THE FIRST-EVER HILLDALE/DARBY WHITE-COLORED CLASSIC
August 10, 1924
By Vinny Spanelli
Phillie Batboy and White Stars Coach
Well, the nice, quiet trolley car I took out here yesterday was nothing but a big, rolling crazy house today. It seemed like every real ball fan, every nearby sports reporter worth his salt and a few more hundred curious types were making their way southwest to little Darby to see how Rube Foster's Colored Stars would fare against our Whites.
Chester and Cedar Avenues were so packed it took me and Rachel fifteen extra minutes just to find where the entrance gate was, Benny and Roy ran out of tickets to sell by ten o'clock this morning but the mobs wanting to get in wouldn't let up and they finally decided to let folks in for free. The Hilldale Park grandstand was puny, so they put ropes up out in the outfield, there were people up in a big tree planted inside the park in deep right field, and at least a hundred more people sitting and balancing on gravestones in the Holy Cross Cemetery past right field.
The great thing was that the crowd was a complete jumble of both races, and everyone seemed to be getting along, making bets and laughing and just happy to be part of such an amazing thing. Rube and Cy had decided to try a two-out-of-three series, and when they flipped a coin, it came up tails to make the Whites the home team for the first and third game, if it went that long. I was wearing my Phillies jersey and cap, and joined Cy in front of our bench to pep talk the players.
They sure didn't need one. There was the Babe, right in front of me and slapping Hornsby's behind. Tris Speaker spat into his hands and worked a bat handle. Goslin and Fournier and Eddie Collins and Heilman and Zack Wheat were sitting a few feet away and I was so dizzy just watching them I didn't hear one thing Cy was saying. The great Walter Johnson hadn't shown up, which didn't surprise anyone, and Mays and Vance were coming late because they had to start in their teams' early afternoon games today.
Looking over at the other bench, where Big Rube was holding court, I could see the colored players were wearing K.C. Monarchs uniforms because Rube won the Negro National championship with them last year. None of them seemed to mind.
Then two umps, a white one and a colored one, called the players out from home plate, the crowd went nuts, and old Pete Alexander grabbed the cleanest ball he could find and headed to the mound.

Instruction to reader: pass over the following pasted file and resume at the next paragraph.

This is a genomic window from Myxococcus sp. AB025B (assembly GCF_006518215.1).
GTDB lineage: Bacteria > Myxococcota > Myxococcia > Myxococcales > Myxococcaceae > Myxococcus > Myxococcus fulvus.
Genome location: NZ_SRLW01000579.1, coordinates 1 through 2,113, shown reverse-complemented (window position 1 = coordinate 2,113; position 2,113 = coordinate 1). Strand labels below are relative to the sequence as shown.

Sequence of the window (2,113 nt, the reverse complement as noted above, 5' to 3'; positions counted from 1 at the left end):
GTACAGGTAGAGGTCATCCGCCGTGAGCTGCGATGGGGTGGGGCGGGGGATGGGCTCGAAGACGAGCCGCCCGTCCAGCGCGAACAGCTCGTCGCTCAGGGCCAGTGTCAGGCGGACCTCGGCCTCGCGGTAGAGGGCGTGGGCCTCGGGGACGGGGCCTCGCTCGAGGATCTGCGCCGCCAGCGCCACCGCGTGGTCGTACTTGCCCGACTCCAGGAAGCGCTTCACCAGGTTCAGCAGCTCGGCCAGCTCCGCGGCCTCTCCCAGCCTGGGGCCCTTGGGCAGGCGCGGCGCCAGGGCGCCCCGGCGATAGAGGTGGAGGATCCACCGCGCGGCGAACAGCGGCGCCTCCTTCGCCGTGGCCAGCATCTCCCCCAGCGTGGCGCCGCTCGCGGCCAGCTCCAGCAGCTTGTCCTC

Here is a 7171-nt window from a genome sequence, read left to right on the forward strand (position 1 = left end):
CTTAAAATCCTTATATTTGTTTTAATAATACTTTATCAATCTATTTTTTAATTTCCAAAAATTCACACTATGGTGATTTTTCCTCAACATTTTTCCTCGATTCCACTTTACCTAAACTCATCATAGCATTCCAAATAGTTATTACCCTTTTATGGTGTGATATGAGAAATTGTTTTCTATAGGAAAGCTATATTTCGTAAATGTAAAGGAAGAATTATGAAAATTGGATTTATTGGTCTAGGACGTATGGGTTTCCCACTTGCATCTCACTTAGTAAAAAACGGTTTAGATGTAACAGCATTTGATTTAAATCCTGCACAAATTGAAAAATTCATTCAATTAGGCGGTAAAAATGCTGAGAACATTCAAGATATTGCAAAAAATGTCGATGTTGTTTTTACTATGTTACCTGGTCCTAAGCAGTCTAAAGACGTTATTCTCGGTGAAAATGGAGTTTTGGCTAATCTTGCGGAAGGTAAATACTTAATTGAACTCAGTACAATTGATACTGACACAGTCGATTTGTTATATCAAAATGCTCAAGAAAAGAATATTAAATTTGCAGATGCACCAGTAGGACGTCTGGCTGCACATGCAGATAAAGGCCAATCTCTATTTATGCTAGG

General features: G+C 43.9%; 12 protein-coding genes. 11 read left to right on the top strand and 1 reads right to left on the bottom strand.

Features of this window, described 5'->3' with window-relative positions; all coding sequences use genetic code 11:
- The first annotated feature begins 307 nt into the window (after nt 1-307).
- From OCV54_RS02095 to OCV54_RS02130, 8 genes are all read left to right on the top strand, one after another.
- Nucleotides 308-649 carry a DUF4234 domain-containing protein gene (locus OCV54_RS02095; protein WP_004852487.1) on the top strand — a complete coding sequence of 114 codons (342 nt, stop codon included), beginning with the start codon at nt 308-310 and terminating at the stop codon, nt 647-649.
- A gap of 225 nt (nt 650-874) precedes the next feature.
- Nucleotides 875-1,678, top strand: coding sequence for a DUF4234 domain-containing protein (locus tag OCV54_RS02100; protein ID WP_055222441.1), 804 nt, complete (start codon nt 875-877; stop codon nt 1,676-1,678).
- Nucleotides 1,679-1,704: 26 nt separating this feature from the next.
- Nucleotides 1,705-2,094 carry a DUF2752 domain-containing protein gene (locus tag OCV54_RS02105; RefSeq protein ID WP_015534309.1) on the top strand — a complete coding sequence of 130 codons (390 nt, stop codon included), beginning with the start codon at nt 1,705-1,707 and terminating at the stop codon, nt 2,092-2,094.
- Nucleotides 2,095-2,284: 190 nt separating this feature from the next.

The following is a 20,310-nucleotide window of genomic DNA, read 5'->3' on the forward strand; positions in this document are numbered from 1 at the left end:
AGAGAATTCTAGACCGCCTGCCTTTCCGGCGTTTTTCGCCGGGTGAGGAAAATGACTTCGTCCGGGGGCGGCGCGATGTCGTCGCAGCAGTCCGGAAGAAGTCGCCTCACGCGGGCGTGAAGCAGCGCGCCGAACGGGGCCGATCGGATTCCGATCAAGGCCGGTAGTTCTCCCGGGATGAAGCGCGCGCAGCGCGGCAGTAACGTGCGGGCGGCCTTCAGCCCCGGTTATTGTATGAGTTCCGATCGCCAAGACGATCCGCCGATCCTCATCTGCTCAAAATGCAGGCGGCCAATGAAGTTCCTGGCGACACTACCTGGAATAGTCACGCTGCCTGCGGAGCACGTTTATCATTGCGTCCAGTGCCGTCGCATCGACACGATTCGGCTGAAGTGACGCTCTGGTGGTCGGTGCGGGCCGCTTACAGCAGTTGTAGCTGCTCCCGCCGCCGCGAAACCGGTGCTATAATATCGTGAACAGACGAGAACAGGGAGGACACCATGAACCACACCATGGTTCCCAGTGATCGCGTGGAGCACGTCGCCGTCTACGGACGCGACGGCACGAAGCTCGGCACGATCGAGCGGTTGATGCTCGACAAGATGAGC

The great Oscar Charleston led off for the coloreds, and Pete got him on a short fly to left. Half the crowd cheered, the other half booed. A black Cuban guy named Cristobal Torriente lined a single to reverse all the cheering, and after Bullet Joe Rogan flied out, Mule Suttles, as scary a hitter as I've ever seen, singled Torriente to second. Turkey Stearnes grounded to Hornsby, the Whites were coming up, and there I was running out to coach third base.
It was kind of scary being that close to the action. Joe Beckwith was taking ground balls at third base, singing under his breath in between throws. I turned and caught Rachel's face behind our dugout, smack in the middle of three or four fancy-dressed colored ladies. She looked as excited as me.
Cy noticed how bouncy the Babe had been all morning, and to get him up to bat as much as possible and put the jeebies into the opposition, he stuck him in the leadoff spot. Smokey Joe Williams, a blazing fast righthander, looked about as scared of Ruth as he would be of an ant, took a big windup and whipped one over the plate.
The Bambino swung. The ball went soaring, up and up and completely over the big tree, bounced off a dozen or so gravestones and finally stopped when two fans fell on top of the thing. Ruth took the slowest home run trot of all time, waving at the stands and winking at Smokey Joe. If he didn't get his chin buzzed the next time it'd be a miracle.
The homer rattled Dobie Moore, who muffed a grounder out to short by Speaker. Hornsby then singled Speaker to third, and after Fournier forced Tris out at home on a grounder, Goose Goslin did what he's been doing all year and lined a 3-run homer right down the line for a 4-0 Whites lead! I'm telling you, you never heard such a happy and angry ruckus.
Beckwith tripled to lead off the Colored 2nd and scored on a Moore fly, but our big rally had taken all the steam out of the park. It got worse in the 4th when with two outs and nobody on, Alexander singled, Ruth crushed a double and Speaker singled them both in. Torriente golfed out a solo homer in the 6th, but then Traynor singled, Ruth kept his mashing fever going with a triple and Speaker doubled to put this massacre to bed.
Rixey and Adams gave Alexander some late relief, but there was no softening up the truth. Us Whites had whipped those Coloreds bad.
010 001 000 - 2 8 1
400 202 00x - 8 13 0
W-Alexander L-Williams HRS: Ruth, Goslin, Torriente
By C. Jedediah Butterworth
Base Ball Freescriber
It is close to 5 o'clock in pleasant little Darby, and after the unexpected bludgeoning of the first game, few know what to expect in the second. A pair of southpaws, Herb Pennock for the Whites and Nip Winters for the Coloreds, will have at each other from the mound, with the darker team enjoying the home advantage. If anything, the number of onlookers has increased, the outfield ropes bulging at the seams, the back-and-forth cheering reaching an operatic crescendo.